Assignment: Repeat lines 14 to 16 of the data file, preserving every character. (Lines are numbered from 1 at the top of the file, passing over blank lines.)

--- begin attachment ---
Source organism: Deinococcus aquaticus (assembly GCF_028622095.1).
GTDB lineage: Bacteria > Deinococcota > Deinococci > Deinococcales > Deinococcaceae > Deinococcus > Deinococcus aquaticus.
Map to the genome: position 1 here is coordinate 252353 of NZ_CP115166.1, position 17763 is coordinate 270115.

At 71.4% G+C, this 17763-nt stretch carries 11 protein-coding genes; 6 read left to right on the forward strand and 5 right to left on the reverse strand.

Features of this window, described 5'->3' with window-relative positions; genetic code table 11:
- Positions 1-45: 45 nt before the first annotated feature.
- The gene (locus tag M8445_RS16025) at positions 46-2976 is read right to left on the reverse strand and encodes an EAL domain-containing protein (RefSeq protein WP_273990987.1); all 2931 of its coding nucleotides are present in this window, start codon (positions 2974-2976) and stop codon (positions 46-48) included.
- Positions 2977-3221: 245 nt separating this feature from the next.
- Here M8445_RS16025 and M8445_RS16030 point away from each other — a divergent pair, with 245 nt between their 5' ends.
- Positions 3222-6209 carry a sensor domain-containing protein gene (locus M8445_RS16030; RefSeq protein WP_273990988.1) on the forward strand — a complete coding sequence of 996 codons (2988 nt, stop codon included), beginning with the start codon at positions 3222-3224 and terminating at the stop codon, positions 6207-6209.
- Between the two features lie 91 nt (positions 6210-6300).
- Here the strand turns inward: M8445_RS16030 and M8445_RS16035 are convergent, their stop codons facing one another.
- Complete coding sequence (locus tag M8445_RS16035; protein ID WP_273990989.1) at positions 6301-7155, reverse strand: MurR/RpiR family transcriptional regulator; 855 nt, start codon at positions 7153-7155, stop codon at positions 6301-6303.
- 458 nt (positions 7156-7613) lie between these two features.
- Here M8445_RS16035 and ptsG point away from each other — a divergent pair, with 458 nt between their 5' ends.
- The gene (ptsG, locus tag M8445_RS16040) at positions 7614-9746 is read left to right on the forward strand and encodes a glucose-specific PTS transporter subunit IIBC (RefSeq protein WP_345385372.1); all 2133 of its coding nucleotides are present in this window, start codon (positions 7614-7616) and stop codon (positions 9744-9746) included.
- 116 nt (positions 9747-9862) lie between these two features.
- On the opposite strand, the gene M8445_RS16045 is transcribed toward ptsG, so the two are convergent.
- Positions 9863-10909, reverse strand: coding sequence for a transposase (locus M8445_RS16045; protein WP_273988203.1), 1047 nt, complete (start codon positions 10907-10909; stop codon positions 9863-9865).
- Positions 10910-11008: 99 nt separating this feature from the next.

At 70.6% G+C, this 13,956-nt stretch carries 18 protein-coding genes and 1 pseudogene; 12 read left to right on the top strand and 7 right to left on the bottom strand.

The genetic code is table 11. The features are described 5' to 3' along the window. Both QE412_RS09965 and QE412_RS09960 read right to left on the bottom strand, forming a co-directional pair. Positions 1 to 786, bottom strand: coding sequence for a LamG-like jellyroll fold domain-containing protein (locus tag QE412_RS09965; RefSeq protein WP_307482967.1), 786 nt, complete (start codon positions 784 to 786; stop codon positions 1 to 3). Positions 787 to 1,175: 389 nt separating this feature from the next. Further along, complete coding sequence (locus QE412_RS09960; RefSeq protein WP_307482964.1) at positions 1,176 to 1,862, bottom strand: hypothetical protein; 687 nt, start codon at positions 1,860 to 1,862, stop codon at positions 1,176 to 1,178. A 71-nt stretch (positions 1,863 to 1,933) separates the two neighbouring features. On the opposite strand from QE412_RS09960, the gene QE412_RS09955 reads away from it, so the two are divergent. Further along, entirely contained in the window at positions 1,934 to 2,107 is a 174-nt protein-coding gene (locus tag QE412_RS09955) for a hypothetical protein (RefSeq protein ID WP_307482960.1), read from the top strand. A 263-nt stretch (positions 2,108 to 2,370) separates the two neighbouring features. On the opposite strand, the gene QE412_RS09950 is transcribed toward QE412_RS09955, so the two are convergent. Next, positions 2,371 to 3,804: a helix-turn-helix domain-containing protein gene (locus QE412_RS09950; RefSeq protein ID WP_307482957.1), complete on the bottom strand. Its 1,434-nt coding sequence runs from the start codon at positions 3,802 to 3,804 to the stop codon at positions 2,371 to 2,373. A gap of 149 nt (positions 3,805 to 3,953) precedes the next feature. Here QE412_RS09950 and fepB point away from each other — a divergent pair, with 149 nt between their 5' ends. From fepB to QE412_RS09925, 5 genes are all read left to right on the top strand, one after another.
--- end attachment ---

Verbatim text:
- 458 nt (positions 7156-7613) lie between these two features.
- Here M8445_RS16035 and ptsG point away from each other — a divergent pair, with 458 nt between their 5' ends.
- The gene (ptsG, locus tag M8445_RS16040) at positions 7614-9746 is read left to right on the forward strand and encodes a glucose-specific PTS transporter subunit IIBC (RefSeq protein WP_345385372.1); all 2133 of its coding nucleotides are present in this window, start codon (positions 7614-7616) and stop codon (positions 9744-9746) included.